Recent lack of actions in the market has given me opportunities to focus less on the day-to-day market action and more on my own trading development. Besides working on my quantitative research, one of the tasks that I like to do is to review what I have thought previously in a similar time. This takes us back to a year ago, August of 2009. Headlines from my fifteen posts back then shows that I was trying desperately (in hindsight) to short the market. Why would I do that? Take a look at this 3-year long weekly chart of S&P500.
[caption id="" align="aligncenter" width="570" caption="S&P500 weekly chart"][/caption] On the chart, August 2009 looked like a great shorting opportunity. The resistance level at 1000 seem too good to be true (it was). In fact, I said the following words on August 22, 2009:
While thereÃƒÂ¢Ã¢â€šÂ¬Ã¢â€žÂ¢s been much talk of economic recovery and a new bull market is already with us, I still am not convinced just yet. True, the bears might be MIA. But all signs say that this bull weÃƒÂ¢Ã¢â€šÂ¬Ã¢â€žÂ¢re seeing is standing on thin ice.
How wrong I was. Since breaking the 1000 resistance back then, the S&P hitched on the bull train to steam upward steadily on to 1150 (Figure 1). It took a break there and continued on to 1207. Looking through my trades back then, I eventually stopped shorting the market after S&P broke above 1025. That was the good part. The bad part is that I wasn't able to change my view and remained stubbornly bearish (but at least didn't commit to any new shorts) for weeks afterward. If I were to sum up my lesson in the past year, here's what I would say to myself back in August 2009.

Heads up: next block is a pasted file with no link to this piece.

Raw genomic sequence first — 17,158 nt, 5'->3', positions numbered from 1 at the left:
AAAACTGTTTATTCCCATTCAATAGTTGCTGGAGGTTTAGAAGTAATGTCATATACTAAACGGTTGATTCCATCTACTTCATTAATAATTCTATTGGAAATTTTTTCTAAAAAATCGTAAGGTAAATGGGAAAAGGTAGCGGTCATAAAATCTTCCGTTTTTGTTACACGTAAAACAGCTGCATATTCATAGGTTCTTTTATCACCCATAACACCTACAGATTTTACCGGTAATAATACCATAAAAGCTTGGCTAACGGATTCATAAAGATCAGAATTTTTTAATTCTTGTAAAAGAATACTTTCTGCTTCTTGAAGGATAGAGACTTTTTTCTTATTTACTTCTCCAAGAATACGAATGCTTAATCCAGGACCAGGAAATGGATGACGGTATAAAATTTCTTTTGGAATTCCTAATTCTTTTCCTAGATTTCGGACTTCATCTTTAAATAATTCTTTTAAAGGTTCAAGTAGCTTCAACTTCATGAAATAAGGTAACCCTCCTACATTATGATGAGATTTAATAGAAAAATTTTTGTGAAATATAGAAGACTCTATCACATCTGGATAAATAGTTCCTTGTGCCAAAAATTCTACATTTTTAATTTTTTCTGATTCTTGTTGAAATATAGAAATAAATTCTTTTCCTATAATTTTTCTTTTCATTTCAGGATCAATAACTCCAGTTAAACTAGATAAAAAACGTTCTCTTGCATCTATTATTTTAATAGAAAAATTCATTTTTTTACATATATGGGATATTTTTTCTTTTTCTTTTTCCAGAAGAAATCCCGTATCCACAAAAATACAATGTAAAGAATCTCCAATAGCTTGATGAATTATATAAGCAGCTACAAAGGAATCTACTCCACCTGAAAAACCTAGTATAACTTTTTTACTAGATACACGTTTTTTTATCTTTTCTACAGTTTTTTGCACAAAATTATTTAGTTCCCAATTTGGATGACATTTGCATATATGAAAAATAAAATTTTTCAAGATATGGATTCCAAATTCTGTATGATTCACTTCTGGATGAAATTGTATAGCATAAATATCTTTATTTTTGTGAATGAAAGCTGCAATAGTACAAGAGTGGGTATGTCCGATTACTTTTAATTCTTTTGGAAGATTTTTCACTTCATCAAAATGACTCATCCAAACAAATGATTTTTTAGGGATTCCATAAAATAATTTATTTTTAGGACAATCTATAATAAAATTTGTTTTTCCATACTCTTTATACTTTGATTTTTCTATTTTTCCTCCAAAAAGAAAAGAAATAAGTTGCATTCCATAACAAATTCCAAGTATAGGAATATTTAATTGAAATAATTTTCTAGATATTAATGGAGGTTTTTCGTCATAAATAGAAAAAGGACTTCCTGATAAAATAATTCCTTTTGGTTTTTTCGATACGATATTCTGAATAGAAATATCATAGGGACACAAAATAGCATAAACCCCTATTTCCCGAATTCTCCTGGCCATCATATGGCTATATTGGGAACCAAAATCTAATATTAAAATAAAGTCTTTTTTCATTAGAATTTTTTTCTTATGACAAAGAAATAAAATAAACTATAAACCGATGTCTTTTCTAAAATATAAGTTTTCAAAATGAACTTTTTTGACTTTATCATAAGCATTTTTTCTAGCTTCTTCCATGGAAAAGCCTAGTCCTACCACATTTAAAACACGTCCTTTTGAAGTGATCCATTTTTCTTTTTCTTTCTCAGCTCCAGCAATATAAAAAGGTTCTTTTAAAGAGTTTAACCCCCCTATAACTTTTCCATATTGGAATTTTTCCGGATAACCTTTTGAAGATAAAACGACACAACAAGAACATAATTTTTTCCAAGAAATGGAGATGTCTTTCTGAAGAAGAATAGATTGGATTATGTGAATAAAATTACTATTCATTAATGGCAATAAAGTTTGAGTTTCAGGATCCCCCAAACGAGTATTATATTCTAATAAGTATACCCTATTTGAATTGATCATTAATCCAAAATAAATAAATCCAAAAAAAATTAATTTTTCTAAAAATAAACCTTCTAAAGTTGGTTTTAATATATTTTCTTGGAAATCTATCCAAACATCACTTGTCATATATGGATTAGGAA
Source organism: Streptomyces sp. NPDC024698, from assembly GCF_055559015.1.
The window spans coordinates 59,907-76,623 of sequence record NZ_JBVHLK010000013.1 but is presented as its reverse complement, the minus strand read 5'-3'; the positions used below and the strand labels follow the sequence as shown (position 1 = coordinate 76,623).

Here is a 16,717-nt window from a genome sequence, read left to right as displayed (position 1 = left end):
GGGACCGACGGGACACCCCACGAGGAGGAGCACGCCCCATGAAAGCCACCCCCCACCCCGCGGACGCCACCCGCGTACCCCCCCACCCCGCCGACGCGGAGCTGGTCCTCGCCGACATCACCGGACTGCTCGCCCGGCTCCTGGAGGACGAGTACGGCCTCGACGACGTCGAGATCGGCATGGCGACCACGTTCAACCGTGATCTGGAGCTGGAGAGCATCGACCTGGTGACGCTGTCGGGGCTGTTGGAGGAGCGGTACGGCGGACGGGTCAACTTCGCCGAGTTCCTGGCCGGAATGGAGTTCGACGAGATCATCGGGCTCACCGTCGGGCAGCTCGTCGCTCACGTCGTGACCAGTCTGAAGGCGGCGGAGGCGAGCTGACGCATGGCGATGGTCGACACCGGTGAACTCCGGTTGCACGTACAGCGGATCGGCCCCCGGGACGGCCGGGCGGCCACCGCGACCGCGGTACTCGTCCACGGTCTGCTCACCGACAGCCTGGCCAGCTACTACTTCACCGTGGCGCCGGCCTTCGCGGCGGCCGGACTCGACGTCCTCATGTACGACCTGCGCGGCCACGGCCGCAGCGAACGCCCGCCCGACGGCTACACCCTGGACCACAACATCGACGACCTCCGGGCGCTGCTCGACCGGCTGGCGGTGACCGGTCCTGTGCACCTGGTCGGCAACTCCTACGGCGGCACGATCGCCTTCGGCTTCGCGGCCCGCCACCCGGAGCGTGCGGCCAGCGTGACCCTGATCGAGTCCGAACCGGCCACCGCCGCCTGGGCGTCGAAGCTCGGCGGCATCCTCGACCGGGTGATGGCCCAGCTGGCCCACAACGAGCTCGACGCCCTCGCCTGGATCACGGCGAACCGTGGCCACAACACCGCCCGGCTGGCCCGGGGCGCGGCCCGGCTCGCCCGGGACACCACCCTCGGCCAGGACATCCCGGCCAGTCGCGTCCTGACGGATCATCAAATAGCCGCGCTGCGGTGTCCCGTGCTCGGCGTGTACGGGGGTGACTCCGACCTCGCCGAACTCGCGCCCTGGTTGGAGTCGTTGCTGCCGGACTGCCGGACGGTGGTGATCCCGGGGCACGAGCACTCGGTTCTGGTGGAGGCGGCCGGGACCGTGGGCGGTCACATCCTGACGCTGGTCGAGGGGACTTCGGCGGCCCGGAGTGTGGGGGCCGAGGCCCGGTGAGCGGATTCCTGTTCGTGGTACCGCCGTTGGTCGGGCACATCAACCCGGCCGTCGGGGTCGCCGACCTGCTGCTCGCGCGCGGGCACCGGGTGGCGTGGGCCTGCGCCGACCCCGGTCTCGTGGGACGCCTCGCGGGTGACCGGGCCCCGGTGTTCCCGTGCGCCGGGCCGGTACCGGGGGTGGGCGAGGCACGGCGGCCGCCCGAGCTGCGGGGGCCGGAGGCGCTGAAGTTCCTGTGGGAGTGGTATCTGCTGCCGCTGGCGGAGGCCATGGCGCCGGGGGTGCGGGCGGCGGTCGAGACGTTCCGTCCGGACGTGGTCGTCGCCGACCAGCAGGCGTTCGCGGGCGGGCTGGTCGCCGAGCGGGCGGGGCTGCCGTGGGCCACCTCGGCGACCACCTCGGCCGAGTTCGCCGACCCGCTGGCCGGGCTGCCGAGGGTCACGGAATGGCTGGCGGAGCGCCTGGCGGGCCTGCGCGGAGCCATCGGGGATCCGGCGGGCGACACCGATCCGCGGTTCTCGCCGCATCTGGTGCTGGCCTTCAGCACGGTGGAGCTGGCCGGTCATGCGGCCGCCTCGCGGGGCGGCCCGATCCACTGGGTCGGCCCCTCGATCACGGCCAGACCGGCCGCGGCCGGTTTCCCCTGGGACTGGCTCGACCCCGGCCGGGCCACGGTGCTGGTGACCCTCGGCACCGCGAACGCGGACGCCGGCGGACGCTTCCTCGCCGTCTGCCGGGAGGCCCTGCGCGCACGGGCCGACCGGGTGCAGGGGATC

Trading is not about being right. It is about knowing when you are wrong and doing something about it.
On a final note, it was in August of last year that I started to paper trade the forex market. I can't believe it has been a whole year already!